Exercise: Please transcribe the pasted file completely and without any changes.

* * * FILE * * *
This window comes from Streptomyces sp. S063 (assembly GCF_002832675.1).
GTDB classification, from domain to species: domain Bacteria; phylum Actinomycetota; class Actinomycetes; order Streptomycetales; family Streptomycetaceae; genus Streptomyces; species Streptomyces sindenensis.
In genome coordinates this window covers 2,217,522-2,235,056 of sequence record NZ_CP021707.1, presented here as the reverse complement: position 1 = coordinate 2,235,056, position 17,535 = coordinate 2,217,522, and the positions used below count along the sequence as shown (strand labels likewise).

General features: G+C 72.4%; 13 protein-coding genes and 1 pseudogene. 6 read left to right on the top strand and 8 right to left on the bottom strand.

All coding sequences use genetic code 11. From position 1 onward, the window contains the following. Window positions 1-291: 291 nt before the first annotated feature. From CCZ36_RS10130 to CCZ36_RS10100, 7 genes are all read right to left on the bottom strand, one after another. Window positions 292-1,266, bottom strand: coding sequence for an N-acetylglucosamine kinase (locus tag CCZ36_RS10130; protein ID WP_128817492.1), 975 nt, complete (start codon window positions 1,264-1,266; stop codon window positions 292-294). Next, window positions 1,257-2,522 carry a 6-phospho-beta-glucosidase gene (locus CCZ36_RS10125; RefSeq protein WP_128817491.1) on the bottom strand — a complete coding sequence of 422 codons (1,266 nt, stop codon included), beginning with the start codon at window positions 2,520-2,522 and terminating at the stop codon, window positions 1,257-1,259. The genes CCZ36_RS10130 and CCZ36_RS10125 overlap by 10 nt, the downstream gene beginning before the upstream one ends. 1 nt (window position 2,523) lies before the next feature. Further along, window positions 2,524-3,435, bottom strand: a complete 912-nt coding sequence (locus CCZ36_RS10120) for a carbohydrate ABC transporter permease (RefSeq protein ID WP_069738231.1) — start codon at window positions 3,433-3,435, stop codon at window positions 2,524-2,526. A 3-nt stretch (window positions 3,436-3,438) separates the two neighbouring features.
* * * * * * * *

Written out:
This window comes from Streptomyces sp. S063 (assembly GCF_002832675.1).
GTDB classification, from domain to species: domain Bacteria; phylum Actinomycetota; class Actinomycetes; order Streptomycetales; family Streptomycetaceae; genus Streptomyces; species Streptomyces sindenensis.
In genome coordinates this window covers 2,217,522-2,235,056 of sequence record NZ_CP021707.1, presented here as the reverse complement: position 1 = coordinate 2,235,056, position 17,535 = coordinate 2,217,522, and the positions used below count along the sequence as shown (strand labels likewise).

General features: G+C 72.4%; 13 protein-coding genes and 1 pseudogene. 6 read left to right on the top strand and 8 right to left on the bottom strand.

All coding sequences use genetic code 11. From position 1 onward, the window contains the following. Window positions 1-291: 291 nt before the first annotated feature. From CCZ36_RS10130 to CCZ36_RS10100, 7 genes are all read right to left on the bottom strand, one after another. Window positions 292-1,266, bottom strand: coding sequence for an N-acetylglucosamine kinase (locus tag CCZ36_RS10130; protein ID WP_128817492.1), 975 nt, complete (start codon window positions 1,264-1,266; stop codon window positions 292-294). Next, window positions 1,257-2,522 carry a 6-phospho-beta-glucosidase gene (locus CCZ36_RS10125; RefSeq protein WP_128817491.1) on the bottom strand — a complete coding sequence of 422 codons (1,266 nt, stop codon included), beginning with the start codon at window positions 2,520-2,522 and terminating at the stop codon, window positions 1,257-1,259. The genes CCZ36_RS10130 and CCZ36_RS10125 overlap by 10 nt, the downstream gene beginning before the upstream one ends. 1 nt (window position 2,523) lies before the next feature. Further along, window positions 2,524-3,435, bottom strand: a complete 912-nt coding sequence (locus CCZ36_RS10120) for a carbohydrate ABC transporter permease (RefSeq protein ID WP_069738231.1) — start codon at window positions 3,433-3,435, stop codon at window positions 2,524-2,526. A 3-nt stretch (window positions 3,436-3,438) separates the two neighbouring features.